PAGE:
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    OK, I read it, and I’m back. Please understand that the below is simply what I’m taking away from the Ninth Circuit’s decision, and different readers may interpret the decision differently.

    Boiled down, there appear to be two legs to the Court’s decision.

    The first has to do with whether allowing a claim based in the general obligation of good faith and fair dealing constitutes an attempt by the state to regulate the airline. The Court’s analysis is that it does not, since the state is not requiring the airline to have a frequent flyer program, it is just saying that IF the airline decides to have one, it must treat the members fairly.

    They use the analogy of an airline setting up a service at an airport. The state cannot require it to set up the service, but if the airline decides to set up the service, it has to follow state laws on worker protection and anti-discrimination in hiring that apply to all businesses.

    At one point, the Court says,


    The second leg is indeed that this case does not “relate to a price, route, or service of an air carrier.”

    The Court takes a rather strict reading of the ADA, and does not believe that the term “services” reaches everything that an airline does with or for passengers, but rather is limited to matters related to routes and rates:


    Now, it is important to keep in mind that the question before these courts is not whether Northwest has or has not breached the covenant of good faith and fair dealing, but whether the Rabbi will have a chance to prove his claim that they did. The claim is couched in terms of the WorldPerks agreement, and Northwest may point to the term saying that it can revoke membership at will. At that point, the Rabbi may claim that such a unilateral provision is void as a violation of the obligation of good faith and fair dealing, and it would then be up to the judge to decide.

    So, the question before the Court is whether denying him that opportunity was a correct application of the ADA
     
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  11. gleff
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    Bingo, I've actually read the documents and indeed the argument is that an actual breach of contract claim (enforcing the contract between customer and airline) would be permitted under Wolens, the addition of new claims -- if regarding service, scheduling pricing -- via state law would be impermissible.

    While Delta cites Wolens as suggesting a frequent flyer program on face falls within these categories, I'm actually not sure that that's true any longer even if it was true 18 years ago when the case was decided.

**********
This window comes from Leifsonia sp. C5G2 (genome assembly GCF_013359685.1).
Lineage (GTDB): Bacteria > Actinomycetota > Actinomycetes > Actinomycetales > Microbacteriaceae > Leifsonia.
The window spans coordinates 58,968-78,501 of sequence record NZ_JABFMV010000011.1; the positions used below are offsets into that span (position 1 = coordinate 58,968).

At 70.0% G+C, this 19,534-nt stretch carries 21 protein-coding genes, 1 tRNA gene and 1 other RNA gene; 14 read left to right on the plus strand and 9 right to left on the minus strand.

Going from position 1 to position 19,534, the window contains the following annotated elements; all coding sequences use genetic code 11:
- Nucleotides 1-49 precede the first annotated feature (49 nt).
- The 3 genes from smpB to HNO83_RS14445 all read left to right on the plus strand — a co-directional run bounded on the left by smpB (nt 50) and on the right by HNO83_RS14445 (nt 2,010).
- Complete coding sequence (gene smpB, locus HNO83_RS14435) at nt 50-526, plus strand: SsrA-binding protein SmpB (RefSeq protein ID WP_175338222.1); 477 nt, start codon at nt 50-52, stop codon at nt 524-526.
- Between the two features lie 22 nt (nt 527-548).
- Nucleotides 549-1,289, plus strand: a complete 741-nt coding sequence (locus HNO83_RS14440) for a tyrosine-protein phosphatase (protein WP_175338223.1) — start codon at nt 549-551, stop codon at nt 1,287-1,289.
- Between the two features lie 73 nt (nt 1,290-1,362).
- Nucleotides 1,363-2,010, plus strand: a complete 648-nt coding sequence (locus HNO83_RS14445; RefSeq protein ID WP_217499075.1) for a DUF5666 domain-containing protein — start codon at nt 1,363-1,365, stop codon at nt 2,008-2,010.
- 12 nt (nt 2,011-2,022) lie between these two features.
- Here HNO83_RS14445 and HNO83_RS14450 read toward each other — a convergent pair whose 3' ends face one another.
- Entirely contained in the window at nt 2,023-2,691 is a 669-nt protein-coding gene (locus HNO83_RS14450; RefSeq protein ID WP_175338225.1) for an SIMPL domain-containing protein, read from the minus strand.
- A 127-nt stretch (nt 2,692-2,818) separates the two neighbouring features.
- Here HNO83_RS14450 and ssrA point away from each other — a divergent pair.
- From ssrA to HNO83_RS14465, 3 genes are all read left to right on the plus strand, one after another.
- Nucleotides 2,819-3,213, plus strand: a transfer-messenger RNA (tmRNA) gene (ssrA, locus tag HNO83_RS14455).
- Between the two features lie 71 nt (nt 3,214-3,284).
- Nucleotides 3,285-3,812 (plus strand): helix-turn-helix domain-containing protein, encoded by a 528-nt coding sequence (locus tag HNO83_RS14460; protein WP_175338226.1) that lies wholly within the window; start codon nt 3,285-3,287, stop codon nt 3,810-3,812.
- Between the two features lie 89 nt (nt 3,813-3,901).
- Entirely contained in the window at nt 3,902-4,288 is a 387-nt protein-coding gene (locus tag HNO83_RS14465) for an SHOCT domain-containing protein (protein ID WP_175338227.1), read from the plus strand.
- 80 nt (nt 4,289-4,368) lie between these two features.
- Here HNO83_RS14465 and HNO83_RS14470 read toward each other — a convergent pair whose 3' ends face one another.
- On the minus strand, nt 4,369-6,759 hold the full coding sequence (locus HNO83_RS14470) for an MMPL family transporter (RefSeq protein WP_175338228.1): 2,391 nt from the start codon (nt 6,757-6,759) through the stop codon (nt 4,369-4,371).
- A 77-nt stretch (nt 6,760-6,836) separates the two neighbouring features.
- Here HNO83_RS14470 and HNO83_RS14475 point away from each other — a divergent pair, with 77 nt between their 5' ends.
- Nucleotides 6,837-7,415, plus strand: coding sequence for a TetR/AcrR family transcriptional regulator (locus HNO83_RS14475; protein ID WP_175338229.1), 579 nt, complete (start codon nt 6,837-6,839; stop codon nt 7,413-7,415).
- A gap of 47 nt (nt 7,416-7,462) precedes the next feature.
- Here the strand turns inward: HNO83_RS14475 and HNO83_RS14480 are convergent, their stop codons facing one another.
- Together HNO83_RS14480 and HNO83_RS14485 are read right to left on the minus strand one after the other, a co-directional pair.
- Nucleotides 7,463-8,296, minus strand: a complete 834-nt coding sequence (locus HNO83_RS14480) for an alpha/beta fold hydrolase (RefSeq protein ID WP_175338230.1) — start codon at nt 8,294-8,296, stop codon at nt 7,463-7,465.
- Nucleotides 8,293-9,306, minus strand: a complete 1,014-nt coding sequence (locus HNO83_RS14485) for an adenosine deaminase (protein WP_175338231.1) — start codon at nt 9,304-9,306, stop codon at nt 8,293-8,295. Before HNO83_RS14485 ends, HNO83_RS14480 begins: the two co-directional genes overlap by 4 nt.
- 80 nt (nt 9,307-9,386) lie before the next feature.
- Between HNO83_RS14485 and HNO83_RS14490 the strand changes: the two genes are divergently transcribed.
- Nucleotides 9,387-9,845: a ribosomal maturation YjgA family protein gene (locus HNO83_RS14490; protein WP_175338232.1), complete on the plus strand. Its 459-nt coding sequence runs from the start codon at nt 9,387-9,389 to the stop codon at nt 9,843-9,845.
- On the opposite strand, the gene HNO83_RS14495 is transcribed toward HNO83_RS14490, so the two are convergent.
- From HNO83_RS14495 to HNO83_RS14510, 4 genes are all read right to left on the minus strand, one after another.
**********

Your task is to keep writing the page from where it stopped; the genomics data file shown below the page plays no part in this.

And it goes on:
Back then a frequent flyer program was effectively a rebate for flying, and inextricably linked therefore to pricing.

    But when a majority of miles are earned via credit cards, they're a standalone business apart from schedule, service, and pricing of air travel. The majority of redemptions are of course for travel - but so is that the case for the Capital One Venture Card, and claims against Capital One are not barred by the Airline Deregulation Act.
     
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  12. LarryInNYC

    LarryInNYC Gold Member

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    It is said that in the olden days the Rabbis would stay up all night debating the applicability of the Airline Deregulation Act. Rabbi Shammai said "clearly, it is written that an eye shall be paid for an eye and that involuntary denied boarding shall be paid with a voucher or elite qualifying miles." Rabbi Hillel said "Compensate unto others as you wish to be compensated yourself, everything else is printed in small type in the back of the in-flight magazine." Rabbi Ginsberg said "Hey, these dates are stale -- that ought to be good for 5,000 miles, right?"
     
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  13. Counsellor
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    Counsellor Gold Member

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    I agree with you, and have commented to that effect over recent years in various threads on FlyerTalk. It has gotten to the point that some Frequent Flyer program participants have never boarded the airline whose program they're a member of.

    Additionally, now that some of the airlines have spun off their FF program as a separate (albeit daughter) corporation, in part to allow it to keep separate books and not be exposed directly to the liability of the "airline" operation, to what degree have they essentially divorced the FF program from the operation the ADA was designed to protect from state regulation?
     
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  14. chff

    chff Silver Member

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    Who are those Rabbis you list?
     
  15. waqararif

    waqararif New Member

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    very good
     
  16. Counsellor
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    Not sure whether that is a serious question or sarcasm, but in case it's serious (which LarryInNYC's post really wasn't), here goes: Rabbis Shammai and Hillel lived in the first century BC and were major thinkers (scholars) in the Jewish religion; they authored important discussions of philosophical points of religious teaching. For more details, click the links at their names (above).

    Rabbi Ginsberg is the plaintiff in the original case and respondent in the appeal to the Supreme Court in the case linked in the original post starting this thread. According to the NYT article at that link, Northwest felt he was seizing on minor and routine failings of service to demand compensation.

    I think LarryInNYC is cleverly contrasting the two scholars with the type of Frequent Flyer who thinks only on how to squeeze out a few more miles. But then again, many of us do our best to squeeze out a few more miles. Is that a sin? :D